30 November 2022
Revised Statement of Recommended Practice – Accounting by Limited Liability Partnerships (LLP SORP 2022) seeks to achieve consistency by LLPs in how they treat transactions with members.
Although effective for periods commencing on or after 1 January 2022, with early adoption permitted, now may be the time to revisit members’ agreements to identify any inconsistencies with the current accounting treatment for members’ interests and to consider accounting policies.
Changes to the definitions
Revised definitions of the division of profits, divided profits, automatic division of profits, discretionary division of profits, and drawings in advance of profits have been included.
Three steps resulting in the payment of profit to LLP members, with examples of how these relate to each other in practice, are set out:
1. Allocation (attribution or sharing) - allocating shares of profit to members, but without them having the right to receive those profits.
2. Division - the mechanism by which profits become a debt due to members.
3. Distribution - actually paying the cash to the member. This is distinguished from drawings on account of profit.
Steps 1 and 2 could be reversed or happen simultaneously, but will often not all be taken at the same time as the examples in the SORP explain. It also clarifies that it is the division of profits that creates a debt to members, not the allocation of profits to individual members.
- Changed emphasis – from consideration of whether the members’ agreement gives an unconditional obligation to divide profit to whether the LLP has an unconditional right (in all circumstances until it is wound up) not to deliver cash or other assets to members.
- Additional guidance – to help determine when an LLP has this unconditional right and makes it clear a liability to members still arises if any right to retain profits is conditional or temporary.
- Footnotes – to clarify what constitutes a decision by an LLP.
- Guidance – explaining that the ability of an LLP to temporarily avoid payment of profits to members to manage cash flow or meet working capital needs does not necessarily create an unconditional right to avoid delivering cash or other assets to members.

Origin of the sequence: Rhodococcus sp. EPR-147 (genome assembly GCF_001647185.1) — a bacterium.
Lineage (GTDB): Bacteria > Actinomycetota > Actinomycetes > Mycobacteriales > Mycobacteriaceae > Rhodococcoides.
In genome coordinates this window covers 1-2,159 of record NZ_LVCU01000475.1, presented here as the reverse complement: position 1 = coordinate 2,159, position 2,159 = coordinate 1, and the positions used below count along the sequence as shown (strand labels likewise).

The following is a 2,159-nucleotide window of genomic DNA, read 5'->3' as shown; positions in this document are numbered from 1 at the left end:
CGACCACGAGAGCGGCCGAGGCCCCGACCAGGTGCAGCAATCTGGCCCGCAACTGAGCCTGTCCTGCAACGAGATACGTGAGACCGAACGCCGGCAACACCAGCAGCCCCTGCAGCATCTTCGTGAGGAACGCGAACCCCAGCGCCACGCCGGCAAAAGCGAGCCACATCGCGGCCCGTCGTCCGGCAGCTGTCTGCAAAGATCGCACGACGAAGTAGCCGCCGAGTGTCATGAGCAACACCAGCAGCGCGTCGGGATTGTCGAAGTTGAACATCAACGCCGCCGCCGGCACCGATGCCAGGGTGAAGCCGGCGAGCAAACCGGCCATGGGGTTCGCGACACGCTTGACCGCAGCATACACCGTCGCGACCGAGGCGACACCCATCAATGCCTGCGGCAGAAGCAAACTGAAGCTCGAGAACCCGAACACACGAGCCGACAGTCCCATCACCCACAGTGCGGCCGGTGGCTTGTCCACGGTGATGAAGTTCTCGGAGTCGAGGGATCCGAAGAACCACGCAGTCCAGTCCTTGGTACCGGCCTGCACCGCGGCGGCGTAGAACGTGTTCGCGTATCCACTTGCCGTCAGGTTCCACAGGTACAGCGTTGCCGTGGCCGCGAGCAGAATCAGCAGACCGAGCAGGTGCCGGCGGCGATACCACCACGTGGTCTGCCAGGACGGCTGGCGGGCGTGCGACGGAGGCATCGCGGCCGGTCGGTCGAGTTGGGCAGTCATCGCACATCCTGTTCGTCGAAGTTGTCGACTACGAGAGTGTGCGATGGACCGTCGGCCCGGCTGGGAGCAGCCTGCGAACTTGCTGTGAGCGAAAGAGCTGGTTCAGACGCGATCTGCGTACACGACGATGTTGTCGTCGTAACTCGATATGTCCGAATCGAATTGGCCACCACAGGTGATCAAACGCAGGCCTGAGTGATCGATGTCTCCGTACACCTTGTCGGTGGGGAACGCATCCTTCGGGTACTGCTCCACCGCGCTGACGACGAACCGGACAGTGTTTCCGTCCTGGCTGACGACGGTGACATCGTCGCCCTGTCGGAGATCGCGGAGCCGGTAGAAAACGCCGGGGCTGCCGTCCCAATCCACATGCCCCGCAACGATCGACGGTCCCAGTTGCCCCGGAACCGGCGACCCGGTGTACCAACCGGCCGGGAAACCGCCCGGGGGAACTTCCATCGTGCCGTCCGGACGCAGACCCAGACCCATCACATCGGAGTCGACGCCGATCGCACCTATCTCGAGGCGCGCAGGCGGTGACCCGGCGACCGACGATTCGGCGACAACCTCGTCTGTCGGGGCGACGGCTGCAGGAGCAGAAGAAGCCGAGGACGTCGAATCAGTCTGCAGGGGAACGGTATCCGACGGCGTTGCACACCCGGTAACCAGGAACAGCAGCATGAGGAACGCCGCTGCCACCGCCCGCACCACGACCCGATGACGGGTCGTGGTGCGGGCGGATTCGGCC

Cash flow statements
Additional guidance sets out the basis for alternative options for classifying cash flows relating to profit distributions in the cash flow statement, with LLPs required to disclose their chosen accounting policy and for these cash flows be classified consistently from period to period.
We recommend LLPs revisit the members’ agreement now in light of the amended definitions and new guidance to determine whether the treatment of profits is consistent with the SORP.
This review should focus on whether the agreement appropriately reflects the intended rights and obligations between the LLP and its members. Revisions may be required to explicitly make clear to members, and the auditor, the extent to which the division of profit is discretionary or automatic, and the mechanism for that division. Wording should be compared with the amended definitions in the SORP to aid consistent interpretation and ensure the accounting reflects the members rights.
Such reassessment may result in the treatment of some or all of an LLP’s profits being revised from “profits available for distribution” to “members’ remuneration charged as an expense”. No changes are envisaged as a result of the SORP updates where the profits are currently accounted for as “members’ remuneration charged as an expense”, nor to the accounting for or presentation of members’ capital.
Accounting policies for the classification of payments to members in the cash flow statement should be decided.
Where a change in accounting treatment for profits or a reclassification in the cash flow statement of payments to members is required as a result of the LLP SORP 2022, FRS 102 requires the change to be accounted for retrospectively. LLPs will need to draft narrative disclosures appropriate to their particular circumstances.
Large LLPs also need to include the names of all members, including those who ceased to be members during the year, in their energy and carbon reporting and so will also need to consider whether any available list of members held at Companies House has the information to allow compliance with this requirement.
How RSM can help?
If you have any questions about LLP SORP 2022 and in particular about any reassessment of LLP agreements and treatment of profits please contact Andrew Baker, or your usual RSM contact.